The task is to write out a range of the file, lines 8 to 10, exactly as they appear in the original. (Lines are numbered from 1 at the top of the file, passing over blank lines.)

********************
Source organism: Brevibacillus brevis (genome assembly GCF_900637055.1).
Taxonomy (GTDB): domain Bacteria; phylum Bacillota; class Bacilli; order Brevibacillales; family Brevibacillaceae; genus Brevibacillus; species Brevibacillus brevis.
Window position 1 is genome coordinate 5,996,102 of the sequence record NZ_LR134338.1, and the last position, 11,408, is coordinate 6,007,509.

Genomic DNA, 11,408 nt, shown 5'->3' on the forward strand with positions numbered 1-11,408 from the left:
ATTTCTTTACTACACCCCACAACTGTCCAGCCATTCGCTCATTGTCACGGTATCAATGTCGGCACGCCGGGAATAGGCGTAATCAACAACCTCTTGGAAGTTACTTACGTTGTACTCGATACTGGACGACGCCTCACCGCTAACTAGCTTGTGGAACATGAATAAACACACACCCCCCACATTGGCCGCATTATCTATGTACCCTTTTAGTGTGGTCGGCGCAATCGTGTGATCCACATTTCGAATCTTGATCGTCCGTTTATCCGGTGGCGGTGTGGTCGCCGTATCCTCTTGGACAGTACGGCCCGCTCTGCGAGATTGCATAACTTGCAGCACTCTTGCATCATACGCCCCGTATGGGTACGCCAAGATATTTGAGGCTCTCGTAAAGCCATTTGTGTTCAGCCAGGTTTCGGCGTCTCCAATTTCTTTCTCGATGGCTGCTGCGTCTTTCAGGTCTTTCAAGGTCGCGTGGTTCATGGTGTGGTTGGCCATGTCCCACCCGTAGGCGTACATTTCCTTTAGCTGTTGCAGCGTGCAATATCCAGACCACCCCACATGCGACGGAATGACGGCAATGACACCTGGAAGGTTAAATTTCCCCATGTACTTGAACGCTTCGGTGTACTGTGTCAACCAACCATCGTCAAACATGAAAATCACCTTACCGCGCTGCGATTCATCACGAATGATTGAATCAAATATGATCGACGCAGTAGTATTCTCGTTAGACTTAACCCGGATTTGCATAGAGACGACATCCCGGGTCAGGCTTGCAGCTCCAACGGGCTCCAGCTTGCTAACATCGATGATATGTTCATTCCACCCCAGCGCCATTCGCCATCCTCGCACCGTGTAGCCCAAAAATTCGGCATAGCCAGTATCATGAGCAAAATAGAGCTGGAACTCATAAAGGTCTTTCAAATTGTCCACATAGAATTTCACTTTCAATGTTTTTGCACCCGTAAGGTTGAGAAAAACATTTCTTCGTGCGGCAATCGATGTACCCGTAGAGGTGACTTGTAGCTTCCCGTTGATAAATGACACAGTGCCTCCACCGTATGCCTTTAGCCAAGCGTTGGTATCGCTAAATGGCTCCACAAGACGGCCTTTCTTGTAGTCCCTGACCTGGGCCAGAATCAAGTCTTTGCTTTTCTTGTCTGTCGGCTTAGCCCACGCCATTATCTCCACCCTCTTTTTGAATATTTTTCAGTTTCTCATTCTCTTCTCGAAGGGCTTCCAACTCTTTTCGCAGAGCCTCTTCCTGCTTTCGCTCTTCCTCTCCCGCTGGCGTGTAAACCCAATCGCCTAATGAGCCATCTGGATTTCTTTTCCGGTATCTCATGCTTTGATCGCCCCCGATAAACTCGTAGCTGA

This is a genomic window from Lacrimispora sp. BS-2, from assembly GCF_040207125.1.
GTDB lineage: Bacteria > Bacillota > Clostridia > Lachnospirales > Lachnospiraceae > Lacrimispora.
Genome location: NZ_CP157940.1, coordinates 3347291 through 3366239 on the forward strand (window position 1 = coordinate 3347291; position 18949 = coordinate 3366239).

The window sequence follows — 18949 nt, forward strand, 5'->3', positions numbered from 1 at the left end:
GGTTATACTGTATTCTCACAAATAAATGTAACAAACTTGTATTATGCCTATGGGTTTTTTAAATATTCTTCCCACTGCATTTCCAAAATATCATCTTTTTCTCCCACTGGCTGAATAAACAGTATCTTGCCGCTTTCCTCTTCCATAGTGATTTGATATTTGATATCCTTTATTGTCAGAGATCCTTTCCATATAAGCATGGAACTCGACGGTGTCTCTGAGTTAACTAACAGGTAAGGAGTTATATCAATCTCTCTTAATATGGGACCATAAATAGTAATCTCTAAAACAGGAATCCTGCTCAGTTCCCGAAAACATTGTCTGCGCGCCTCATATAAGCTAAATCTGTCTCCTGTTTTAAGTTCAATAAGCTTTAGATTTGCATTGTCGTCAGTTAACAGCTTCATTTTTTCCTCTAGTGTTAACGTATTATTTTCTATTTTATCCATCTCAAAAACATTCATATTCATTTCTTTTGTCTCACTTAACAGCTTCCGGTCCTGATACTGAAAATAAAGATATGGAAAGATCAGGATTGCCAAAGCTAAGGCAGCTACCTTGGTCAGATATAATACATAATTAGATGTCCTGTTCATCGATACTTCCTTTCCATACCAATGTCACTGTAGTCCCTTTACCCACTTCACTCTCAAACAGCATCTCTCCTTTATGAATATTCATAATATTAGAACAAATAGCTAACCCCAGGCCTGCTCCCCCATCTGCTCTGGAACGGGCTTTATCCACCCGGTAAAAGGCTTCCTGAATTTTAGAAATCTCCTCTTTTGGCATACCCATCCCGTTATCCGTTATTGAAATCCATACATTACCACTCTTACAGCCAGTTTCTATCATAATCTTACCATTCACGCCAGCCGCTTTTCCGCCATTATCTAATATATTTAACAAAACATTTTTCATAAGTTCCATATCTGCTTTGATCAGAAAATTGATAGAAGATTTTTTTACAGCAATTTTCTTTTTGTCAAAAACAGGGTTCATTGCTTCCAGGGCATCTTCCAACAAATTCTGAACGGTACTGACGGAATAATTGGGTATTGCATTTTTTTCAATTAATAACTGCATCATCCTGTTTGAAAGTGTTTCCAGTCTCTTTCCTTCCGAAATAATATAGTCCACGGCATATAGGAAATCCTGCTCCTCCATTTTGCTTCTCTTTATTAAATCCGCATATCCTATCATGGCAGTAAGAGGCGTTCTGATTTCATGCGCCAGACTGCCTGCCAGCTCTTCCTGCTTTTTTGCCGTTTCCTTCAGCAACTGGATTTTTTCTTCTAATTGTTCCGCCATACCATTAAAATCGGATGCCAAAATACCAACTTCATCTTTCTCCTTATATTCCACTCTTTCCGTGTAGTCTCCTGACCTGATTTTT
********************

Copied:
Genome location: NZ_CP157940.1, coordinates 3347291 through 3366239 on the forward strand (window position 1 = coordinate 3347291; position 18949 = coordinate 3366239).

The window sequence follows — 18949 nt, forward strand, 5'->3', positions numbered from 1 at the left end:
GGTTATACTGTATTCTCACAAATAAATGTAACAAACTTGTATTATGCCTATGGGTTTTTTAAATATTCTTCCCACTGCATTTCCAAAATATCATCTTTTTCTCCCACTGGCTGAATAAACAGTATCTTGCCGCTTTCCTCTTCCATAGTGATTTGATATTTGATATCCTTTATTGTCAGAGATCCTTTCCATATAAGCATGGAACTCGACGGTGTCTCTGAGTTAACTAACAGGTAAGGAGTTATATCAATCTCTCTTAATATGGGACCATAAATAGTAATCTCTAAAACAGGAATCCTGCTCAGTTCCCGAAAACATTGTCTGCGCGCCTCATATAAGCTAAATCTGTCTCCTGTTTTAAGTTCAATAAGCTTTAGATTTGCATTGTCGTCAGTTAACAGCTTCATTTTTTCCTCTAGTGTTAACGTATTATTTTCTATTTTATCCATCTCAAAAACATTCATATTCATTTCTTTTGTCTCACTTAACAGCTTCCGGTCCTGATACTGAAAATAAAGATATGGAAAGATCAGGATTGCCAAAGCTAAGGCAGCTACCTTGGTCAGATATAATACATAATTAGATGTCCTGTTCATCGATACTTCCTTTCCATACCAATGTCACTGTAGTCCCTTTACCCACTTCACTCTCAAACAGCATCTCTCCTTTATGAATATTCATAATATTAGAACAAATAGCTAACCCCAGGCCTGCTCCCCCATCTGCTCTGGAACGGGCTTTATCCACCCGGTAAAAGGCTTCCTGAATTTTAGAAATCTCCTCTTTTGGCATACCCATCCCGTTATCCGTTATTGAAATCCATACATTACCACTCTTACAGCCAGTTTCTATCATAATCTTACCATTCACGCCAGCCGCTTTTCCGCCATTATCTAATATATTTAACAAAACATTTTTCATAAGTTCCATATCTGCTTTGATCAGAAAATTGATAGAAGATTTTTTTACAGCAATTTTCTTTTTGTCAAAAACAGGGTTCATTGCTTCCAGGGCATCTTCCAACAAATTCTGAACGGTACTGACGGAATAATTGGGTATTGCATTTTTTTCAATTAATAACTGCATCATCCTGTTTGAAAGTGTTTCCAGTCTCTTTCCTTCCGAAATAATATAGTCCACGGCATATAGGAAATCCTGCTCCTCCATTTTGCTTCTCTTTATTAAATCCGCATATCCTATCATGGCAGTAAGAGGCGTTCTGATTTCATGCGCCAGACTGCCTGCCAGCTCTTCCTGCTTTTTTGCCGTTTCCTTCAGCAACTGGATTTTTTCTTCTAATTGTTCCGCCATACCATTAAAATCGGATGCCAAAATACCAACTTCATCTTTCTCCTTATATTCCACTCTTTCCGTGTAGTCTCCTGACCTGATTTTT